That is why another important aspect of rsfMRI application after neonatal anesthesia is which minimal age should be chosen for this test. The typical human age range vulnerable to anesthesia is up to 4–5 years postnatal (47). If neonates or young children (up to 1 year postnatal) were exposed to anesthesia, the choice of the first rsfMRI time point is difficult, because it directly depends on the mechanisms of rsfMRI. Specifically, it depends on the development of substance which drives vasomotion. Since it can be glutamatergic, GABAergic, glial systems, or a combination of them, and because their developmental curves are different, the data obtained during the first few years of life should be analyzed taking into account that diagnostically valuable maturation of neurovascular coupling has not yet occurred. For example, the postnatal development of glutamatergic system undergoes several stages when the expression of different glutamate proteins can reach its peak at 1 year postnatal (GluN1) or even at 5–11 years (GluA2) (48) and the intensive growth of short-range axons occurs during first 5 years of life (49). Moreover, the development of short-range connections is not linear. Multiple studies reported an inverted U-shaped curve of short-range connectivity during development from the newborn age to the adulthood (49). The development of neurovascular coupling should reflect the development of neuronal system; even neurovascular responses to stimulation in children exceeding 36 months are different from adult responses (50). We suggest that during first years of human life, arteriolar vasomotion cannot be used as a diagnostic or prognostic factor since its frequency and amplitude will be still at the underdeveloped level and no difference will be found between children exposed and unexposed to anesthesia. Thus, the time of the first rsfMRI session after neonatal anesthesia exposure should be greatly delayed until a child will reach at least 3 years of age.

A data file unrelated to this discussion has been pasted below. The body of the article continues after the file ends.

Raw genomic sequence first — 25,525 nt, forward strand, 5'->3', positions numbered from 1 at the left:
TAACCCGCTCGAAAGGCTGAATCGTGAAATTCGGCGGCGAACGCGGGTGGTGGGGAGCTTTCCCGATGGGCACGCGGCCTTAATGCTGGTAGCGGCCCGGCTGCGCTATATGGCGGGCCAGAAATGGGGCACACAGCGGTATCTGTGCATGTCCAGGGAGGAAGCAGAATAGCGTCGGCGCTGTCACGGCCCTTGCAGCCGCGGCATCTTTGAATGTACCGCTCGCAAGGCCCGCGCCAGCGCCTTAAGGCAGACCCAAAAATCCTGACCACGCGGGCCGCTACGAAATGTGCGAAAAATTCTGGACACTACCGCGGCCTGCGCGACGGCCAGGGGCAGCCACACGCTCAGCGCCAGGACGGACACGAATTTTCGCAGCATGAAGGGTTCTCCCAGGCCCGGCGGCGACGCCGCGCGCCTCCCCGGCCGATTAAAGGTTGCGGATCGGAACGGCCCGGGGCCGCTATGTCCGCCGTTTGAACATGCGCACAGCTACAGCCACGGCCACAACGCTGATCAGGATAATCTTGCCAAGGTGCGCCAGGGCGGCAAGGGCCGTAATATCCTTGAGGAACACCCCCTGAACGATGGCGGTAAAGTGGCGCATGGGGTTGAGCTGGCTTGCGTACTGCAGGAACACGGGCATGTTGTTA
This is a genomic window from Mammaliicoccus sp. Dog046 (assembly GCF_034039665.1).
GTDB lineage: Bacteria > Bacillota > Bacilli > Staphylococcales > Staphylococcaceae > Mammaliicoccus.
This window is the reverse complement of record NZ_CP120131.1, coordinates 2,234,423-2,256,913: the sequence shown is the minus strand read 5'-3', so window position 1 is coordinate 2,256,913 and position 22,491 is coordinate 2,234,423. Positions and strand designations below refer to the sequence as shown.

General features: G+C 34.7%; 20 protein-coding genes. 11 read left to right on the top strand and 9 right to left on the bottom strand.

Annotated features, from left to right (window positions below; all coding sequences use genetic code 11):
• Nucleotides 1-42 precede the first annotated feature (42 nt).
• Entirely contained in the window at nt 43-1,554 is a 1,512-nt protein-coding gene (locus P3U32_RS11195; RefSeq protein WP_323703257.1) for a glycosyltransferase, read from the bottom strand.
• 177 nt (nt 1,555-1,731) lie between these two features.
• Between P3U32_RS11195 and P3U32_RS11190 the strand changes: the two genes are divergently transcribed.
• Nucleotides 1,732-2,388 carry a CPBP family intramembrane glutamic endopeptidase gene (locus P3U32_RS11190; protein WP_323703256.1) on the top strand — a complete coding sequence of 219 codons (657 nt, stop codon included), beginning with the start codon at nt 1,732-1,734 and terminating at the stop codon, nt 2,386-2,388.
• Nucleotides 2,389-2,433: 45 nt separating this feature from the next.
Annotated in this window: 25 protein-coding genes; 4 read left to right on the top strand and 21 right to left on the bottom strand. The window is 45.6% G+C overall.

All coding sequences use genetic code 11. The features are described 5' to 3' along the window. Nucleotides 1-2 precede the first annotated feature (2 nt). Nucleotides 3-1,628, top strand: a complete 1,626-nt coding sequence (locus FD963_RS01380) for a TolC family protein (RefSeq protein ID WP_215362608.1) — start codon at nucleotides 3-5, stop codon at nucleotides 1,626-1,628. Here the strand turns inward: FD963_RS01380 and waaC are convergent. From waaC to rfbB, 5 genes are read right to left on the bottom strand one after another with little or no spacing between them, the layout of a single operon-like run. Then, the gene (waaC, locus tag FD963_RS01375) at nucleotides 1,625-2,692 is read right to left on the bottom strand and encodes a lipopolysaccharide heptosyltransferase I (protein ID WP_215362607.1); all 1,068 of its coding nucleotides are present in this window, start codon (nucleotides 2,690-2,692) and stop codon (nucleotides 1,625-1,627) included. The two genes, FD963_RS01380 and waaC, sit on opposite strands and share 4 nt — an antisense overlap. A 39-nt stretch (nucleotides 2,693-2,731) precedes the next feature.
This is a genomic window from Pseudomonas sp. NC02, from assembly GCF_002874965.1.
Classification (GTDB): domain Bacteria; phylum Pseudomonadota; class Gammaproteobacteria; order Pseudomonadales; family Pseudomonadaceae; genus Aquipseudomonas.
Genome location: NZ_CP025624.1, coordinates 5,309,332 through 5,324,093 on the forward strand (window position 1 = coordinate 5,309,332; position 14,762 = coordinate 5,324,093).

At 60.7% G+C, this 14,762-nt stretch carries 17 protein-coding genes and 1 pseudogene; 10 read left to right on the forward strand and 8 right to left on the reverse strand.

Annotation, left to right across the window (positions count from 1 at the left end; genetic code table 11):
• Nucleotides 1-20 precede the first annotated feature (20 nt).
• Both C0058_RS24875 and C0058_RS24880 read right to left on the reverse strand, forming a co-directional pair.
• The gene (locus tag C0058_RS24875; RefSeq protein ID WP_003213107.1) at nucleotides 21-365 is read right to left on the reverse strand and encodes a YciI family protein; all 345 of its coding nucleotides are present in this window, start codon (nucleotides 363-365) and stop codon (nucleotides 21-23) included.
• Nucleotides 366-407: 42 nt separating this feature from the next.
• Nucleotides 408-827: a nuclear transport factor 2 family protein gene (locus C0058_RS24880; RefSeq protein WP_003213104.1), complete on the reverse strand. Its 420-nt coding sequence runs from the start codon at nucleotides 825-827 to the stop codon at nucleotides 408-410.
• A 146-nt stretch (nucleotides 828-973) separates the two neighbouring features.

The choice of specific brain structures for rsfMRI again depends on the time factor. The sensory systems develop typically faster than learning-related systems [for review see (51)] and arteriolar vasomotion was extensively studied mostly in cerebral cortex. That is why we suggest using sensory cortical areas (for example, somatosensory or visual) as regions of interest (ROI). Note that sensory systems are more resistant to damage if to compare them with learning-related systems (51) due to the high compensatory abilities of sensory systems at the level of the neuronal network and the processing of sensory information; however, neurovascular interactions may not have such advanced level of adaptation.